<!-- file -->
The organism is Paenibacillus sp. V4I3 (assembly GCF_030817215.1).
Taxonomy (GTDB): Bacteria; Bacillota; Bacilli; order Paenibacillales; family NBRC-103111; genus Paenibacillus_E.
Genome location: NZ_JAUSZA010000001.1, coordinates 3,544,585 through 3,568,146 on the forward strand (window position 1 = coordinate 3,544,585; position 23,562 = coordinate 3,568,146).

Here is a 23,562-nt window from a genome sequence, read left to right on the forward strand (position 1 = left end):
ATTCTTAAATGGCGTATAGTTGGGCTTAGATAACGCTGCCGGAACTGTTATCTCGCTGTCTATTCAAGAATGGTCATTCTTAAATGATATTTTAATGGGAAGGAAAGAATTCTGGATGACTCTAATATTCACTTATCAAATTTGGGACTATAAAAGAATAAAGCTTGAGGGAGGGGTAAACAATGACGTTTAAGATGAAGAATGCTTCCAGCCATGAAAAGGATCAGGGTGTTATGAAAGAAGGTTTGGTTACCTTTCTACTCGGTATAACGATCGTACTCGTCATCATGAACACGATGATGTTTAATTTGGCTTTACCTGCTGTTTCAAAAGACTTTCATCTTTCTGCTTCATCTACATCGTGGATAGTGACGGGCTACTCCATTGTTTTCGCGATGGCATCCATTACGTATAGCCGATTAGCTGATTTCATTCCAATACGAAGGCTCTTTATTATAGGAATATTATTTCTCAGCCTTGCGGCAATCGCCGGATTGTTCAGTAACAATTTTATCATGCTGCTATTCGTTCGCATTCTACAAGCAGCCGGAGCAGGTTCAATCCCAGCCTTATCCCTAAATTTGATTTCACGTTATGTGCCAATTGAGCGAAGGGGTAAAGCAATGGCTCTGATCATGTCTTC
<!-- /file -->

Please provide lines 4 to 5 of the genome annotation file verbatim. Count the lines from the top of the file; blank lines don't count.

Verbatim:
Here is a 23,562-nt window from a genome sequence, read left to right on the forward strand (position 1 = left end):
ATTCTTAAATGGCGTATAGTTGGGCTTAGATAACGCTGCCGGAACTGTTATCTCGCTGTCTATTCAAGAATGGTCATTCTTAAATGATATTTTAATGGGAAGGAAAGAATTCTGGATGACTCTAATATTCACTTATCAAATTTGGGACTATAAAAGAATAAAGCTTGAGGGAGGGGTAAACAATGACGTTTAAGATGAAGAATGCTTCCAGCCATGAAAAGGATCAGGGTGTTATGAAAGAAGGTTTGGTTACCTTTCTACTCGGTATAACGATCGTACTCGTCATCATGAACACGATGATGTTTAATTTGGCTTTACCTGCTGTTTCAAAAGACTTTCATCTTTCTGCTTCATCTACATCGTGGATAGTGACGGGCTACTCCATTGTTTTCGCGATGGCATCCATTACGTATAGCCGATTAGCTGATTTCATTCCAATACGAAGGCTCTTTATTATAGGAATATTATTTCTCAGCCTTGCGGCAATCGCCGGATTGTTCAGTAACAATTTTATCATGCTGCTATTCGTTCGCATTCTACAAGCAGCCGGAGCAGGTTCAATCCCAGCCTTATCCCTAAATTTGATTTCACGTTATGTGCCAATTGAGCGAAGGGGTAAAGCAATGGCTCTGATCATGTCTTC